Excursion Ships of the North West

The majority of sea excursions taken from the Lancashire and North Wales coast resorts were with the two dominant companies in the area, the Isle of Man Steam Packet Co (IOMSPCo) and the Liverpool & North Wales Steamship Co (L&NWSS). The major railway companies, Furness Railway, Lancashire & Yorkshire Railway and Midland Railway operated a network of ferry services across the Irish Sea, and all also operated local excursion ships. The area was also covered by a network of passenger services run by Coast Lines.

Preston Excursion Steamers
Excursion services from Preston were never very successful, although Blackpool steamers often ran from there during the annual Wakes holiday weeks. The Ribble Passenger Transport Co had two vessels named Ribble Queen based in Preston. The Ribble Queen (1) was a twin-screw steamer built in 1903, which was used between 1903-1905. The second attempt came in 1922, when the 1896-built paddle steamer Ribble Queen (2) was tried until 1925. She had previously been the Cloghmore and Greenore.

Blackpool Excursion Steamers
Blackpool had the largest number of local vessels, which used the first of its three piers, the North Pier, built in 1863. Steamers were operated from the pier from the start, initially by the pier owners, and later the North Pier Steamship Co. Vessels included the Ocean Bride of 1858, Wellington and Clifton of 1871, and the Queen of the Bay (1) and Queen of the Bay (2) of 1867 and 1871. The fleet was joined by the Belle in 1895, and the Greyhound, the finest of the Blackpool paddle steamers. She was joined by the twin-screw steamer Deerhound in 1901.Other early steamers included the Dhu Heartach (W.H.Cocker: 1875-1884) and the Bickerstaffe (1879-1928). Bickerstaffe was joined by the similar, but larger Queen of the North in 1895. Bickerstaffe and Queen of the North were owned by J.Bickerstaffe, who formed the Blackpool Passenger Steamboat Co in 1894.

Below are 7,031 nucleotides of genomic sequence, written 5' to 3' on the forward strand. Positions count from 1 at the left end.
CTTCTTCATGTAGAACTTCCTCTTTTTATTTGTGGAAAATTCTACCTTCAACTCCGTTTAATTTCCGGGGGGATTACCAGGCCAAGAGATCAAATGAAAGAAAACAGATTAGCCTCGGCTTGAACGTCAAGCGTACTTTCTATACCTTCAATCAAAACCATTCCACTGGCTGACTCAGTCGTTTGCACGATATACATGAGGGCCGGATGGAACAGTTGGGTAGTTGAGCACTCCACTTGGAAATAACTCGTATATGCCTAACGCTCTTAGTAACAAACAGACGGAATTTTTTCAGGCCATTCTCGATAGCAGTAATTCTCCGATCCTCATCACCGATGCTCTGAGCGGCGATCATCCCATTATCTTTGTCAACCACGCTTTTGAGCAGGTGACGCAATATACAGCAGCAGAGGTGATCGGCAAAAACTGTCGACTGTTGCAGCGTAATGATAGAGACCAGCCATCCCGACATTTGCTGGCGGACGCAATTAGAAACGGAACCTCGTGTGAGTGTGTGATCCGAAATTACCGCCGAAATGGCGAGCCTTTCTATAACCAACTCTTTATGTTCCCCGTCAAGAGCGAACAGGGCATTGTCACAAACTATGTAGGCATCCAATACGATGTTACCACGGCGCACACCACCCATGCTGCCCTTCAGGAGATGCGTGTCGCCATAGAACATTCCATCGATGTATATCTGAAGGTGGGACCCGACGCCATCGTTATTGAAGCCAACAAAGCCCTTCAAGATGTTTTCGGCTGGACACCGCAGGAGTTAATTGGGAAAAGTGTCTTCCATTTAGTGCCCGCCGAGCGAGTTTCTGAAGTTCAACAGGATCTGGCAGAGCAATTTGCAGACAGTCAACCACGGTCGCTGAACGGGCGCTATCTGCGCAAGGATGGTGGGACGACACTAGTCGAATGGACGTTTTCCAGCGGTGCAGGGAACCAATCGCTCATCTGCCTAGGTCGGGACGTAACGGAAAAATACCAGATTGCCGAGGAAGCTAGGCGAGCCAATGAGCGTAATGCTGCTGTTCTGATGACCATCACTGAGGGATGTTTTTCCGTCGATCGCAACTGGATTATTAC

The Blackpool Passenger Steamboat Co took over the North Pier Steamship Co fleet in 1905, giving them a monopoly in the resort. The Deerhound was sold soon afterwards, leaving the fleet as Bickerstaffe, Queen of the North, Belle and Greyhound until the start of the war. Only the Queen of the North was lost in the war, but Belle and Greyhound were sold in 1921 and 1923, leaving just the long-lived Bickerstaffe to continue until 1928, latterly under the name of H.D.Bickerstaffe (to whom the Blackpool Passenger Steamboat Co passed to c.1923). Robina was chartered to the Blackpool Passenger Steamboat Co in 1919, and again to the Blackpool Steam Shipping Co in 1923 and H.D.Bickerstaffe in 1924.
The IOMSPCo tried the elderly Tynwald at Blackpool in 1929, but she did not return and was laid up the following year. The L&NWSS then brought their elderly Snowdon during the illuminations in 1930. Again she did not return, and again she was withdrawn the following year.